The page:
A bimodal activity size distribution appears to give a better curve fit compared to a unimodal fit (Fig. 3). This is in accordance with the observed variable isotope ratios for breathing zone sampling (Table 1). However, the AMAD and GSD for the fine fraction were difficult to quantify and were frequently not statistically significant (Tables 2 and 3). This was particularly obvious for the conversion workshop, where the fine fraction appeared to be very indistinct in comparison to the coarse fraction.
One could consider weighting the measurement points in the curve-fitting process (Kemmer and Keller 2010). An attempt was made using relative weighting for each of the samplings carried out at the pelletizing workshop. For the fine fraction, the mean AMAD increased from 3.2 μm to 5.0 μm and the mean GSD from 3.5 to 9.1, compared to the unweighted curve-fitting procedure. That large a GSD indicates a very broad peak. We believe that this is a case of overfitting data to the model, which might be misleading, in particular if the late impactor stages are affected by particle bounce. The effect on the coarse fraction was less prominent.
The derived AMADs in the present work are generally considerably higher than previously published data (Davesne and Blanchardon 2014). This might be due to aerosol characteristics associated with the particular production method. The wet-chemical AUC conversion process is known to generate a coarser UO2 powder compared to wet-chemical ADU conversion (Bergqvist and Sahle 2010; Palheiros et al. 2009). The sampling method (i.e., breathing zone vs. static sampling) can also play an important role.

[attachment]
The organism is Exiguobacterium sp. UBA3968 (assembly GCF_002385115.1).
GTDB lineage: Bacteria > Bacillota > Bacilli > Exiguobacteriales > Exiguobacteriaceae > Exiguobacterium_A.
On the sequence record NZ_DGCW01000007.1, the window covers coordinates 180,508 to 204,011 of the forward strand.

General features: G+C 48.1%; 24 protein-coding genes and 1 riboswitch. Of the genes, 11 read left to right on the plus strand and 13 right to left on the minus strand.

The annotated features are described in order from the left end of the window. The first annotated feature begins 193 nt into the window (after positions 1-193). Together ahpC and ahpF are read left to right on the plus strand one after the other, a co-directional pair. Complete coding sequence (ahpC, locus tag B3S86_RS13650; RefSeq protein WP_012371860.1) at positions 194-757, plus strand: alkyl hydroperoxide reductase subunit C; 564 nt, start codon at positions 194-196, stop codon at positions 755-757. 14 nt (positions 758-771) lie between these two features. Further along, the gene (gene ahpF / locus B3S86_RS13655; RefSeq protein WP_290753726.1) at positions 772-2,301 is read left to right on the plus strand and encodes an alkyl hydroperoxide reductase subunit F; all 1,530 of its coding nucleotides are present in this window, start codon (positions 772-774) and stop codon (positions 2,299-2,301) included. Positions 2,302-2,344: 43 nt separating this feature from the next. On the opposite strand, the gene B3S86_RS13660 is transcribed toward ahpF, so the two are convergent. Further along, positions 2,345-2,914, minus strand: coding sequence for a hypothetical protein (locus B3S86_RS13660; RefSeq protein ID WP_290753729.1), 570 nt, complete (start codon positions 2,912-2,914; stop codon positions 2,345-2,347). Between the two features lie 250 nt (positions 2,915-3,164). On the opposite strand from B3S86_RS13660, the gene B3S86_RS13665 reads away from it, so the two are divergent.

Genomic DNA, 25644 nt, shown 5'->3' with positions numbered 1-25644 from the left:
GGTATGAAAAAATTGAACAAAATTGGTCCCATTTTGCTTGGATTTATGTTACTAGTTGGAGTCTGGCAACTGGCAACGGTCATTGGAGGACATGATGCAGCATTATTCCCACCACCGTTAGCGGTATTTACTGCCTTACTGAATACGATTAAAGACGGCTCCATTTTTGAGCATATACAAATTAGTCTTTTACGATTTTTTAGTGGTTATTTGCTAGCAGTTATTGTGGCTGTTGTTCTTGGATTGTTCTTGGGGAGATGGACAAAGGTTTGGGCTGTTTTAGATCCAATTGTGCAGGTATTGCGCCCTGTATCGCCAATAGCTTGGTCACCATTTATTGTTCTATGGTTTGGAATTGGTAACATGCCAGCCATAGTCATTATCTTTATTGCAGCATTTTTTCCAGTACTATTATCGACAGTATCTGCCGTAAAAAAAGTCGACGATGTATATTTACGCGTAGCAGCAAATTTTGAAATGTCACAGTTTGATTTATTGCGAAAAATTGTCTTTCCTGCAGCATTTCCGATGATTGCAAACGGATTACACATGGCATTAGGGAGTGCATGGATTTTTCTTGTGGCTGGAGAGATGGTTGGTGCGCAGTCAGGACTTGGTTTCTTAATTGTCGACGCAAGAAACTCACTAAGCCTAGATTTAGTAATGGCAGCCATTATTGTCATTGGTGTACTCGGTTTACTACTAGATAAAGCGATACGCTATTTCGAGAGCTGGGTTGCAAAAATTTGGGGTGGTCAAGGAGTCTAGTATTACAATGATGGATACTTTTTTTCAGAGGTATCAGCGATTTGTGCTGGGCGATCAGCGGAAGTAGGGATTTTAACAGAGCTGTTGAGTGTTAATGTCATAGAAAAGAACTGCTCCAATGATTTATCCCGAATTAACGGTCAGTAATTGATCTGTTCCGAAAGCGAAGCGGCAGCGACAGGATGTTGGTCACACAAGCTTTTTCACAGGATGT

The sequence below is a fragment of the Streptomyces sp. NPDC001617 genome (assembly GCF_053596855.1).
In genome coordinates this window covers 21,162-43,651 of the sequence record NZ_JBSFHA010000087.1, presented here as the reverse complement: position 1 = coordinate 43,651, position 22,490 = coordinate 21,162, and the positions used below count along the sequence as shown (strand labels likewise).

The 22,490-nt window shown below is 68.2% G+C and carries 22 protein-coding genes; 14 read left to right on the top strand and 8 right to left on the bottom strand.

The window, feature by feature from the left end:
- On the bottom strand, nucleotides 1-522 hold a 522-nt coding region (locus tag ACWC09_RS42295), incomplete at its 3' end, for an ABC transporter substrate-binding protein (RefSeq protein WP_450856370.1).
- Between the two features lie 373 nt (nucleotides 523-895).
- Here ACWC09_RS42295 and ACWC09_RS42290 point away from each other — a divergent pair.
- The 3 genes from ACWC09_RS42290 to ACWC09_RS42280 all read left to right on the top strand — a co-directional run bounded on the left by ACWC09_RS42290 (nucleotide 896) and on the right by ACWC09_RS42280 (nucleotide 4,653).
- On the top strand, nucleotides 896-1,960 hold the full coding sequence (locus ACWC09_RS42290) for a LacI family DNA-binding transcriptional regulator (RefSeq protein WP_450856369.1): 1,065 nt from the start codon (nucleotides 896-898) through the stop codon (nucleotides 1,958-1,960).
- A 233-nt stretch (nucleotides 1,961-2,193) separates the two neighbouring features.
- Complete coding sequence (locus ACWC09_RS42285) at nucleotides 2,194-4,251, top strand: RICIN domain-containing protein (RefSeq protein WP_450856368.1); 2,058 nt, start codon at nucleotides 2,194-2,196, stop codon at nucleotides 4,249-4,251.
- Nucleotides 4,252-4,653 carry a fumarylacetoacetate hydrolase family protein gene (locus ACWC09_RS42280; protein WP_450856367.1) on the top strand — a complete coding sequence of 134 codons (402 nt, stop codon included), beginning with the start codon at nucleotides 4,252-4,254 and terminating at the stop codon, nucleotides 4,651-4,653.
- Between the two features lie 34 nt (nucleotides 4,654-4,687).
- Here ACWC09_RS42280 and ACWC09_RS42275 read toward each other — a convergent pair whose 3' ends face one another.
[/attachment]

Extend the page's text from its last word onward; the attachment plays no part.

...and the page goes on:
The calculated dose coefficients (CED per unit of 234U inhalation intake) for breathing zone sampling at the four workshops are presented in Table 4. The dose coefficient associated with the ICRP default assumption (AMAD = 5 μm, GSD = 2.5) is included for comparison. Potential exposure at the workshops is associated with CED and Hlung coefficients being 21–51% and 12–29%, respectively, of those obtained for the default 5 μm and Type M/S assumption. Lower dose coefficients are expected since a high AMAD results in a greater fraction of activity depositing in the upper respiratory tract, resulting in a lower dose to the lung.
The resulting urinary excretion rate following inhalation intake of 1 Bq 234U is presented in Fig. 4. The urinary excretion rate associated with the ICRP default assumption (AMAD = 5 μm, GSD = 2.5) is included for comparison.
The expected urinary excretion per unit of inhalation intake 100 d after exposure was found to be 13–34% of that corresponding to the default assumption of AMAD 5 μm and Type M/S material. Lower excretion rates are expected since a high AMAD results in a smaller fraction of activity reaching the alveoli and thus the blood.
Although variable isotope ratios (Table 1) are a strong indicator of bimodal/multimodal activity size distributions, the parameters associated with the fine fractions proved difficult to be quantify as indicated by large uncertainties (Tables 2 and 3). Dose coefficients and excretion patterns are based on these derived parameters and must thus be interpreted with care.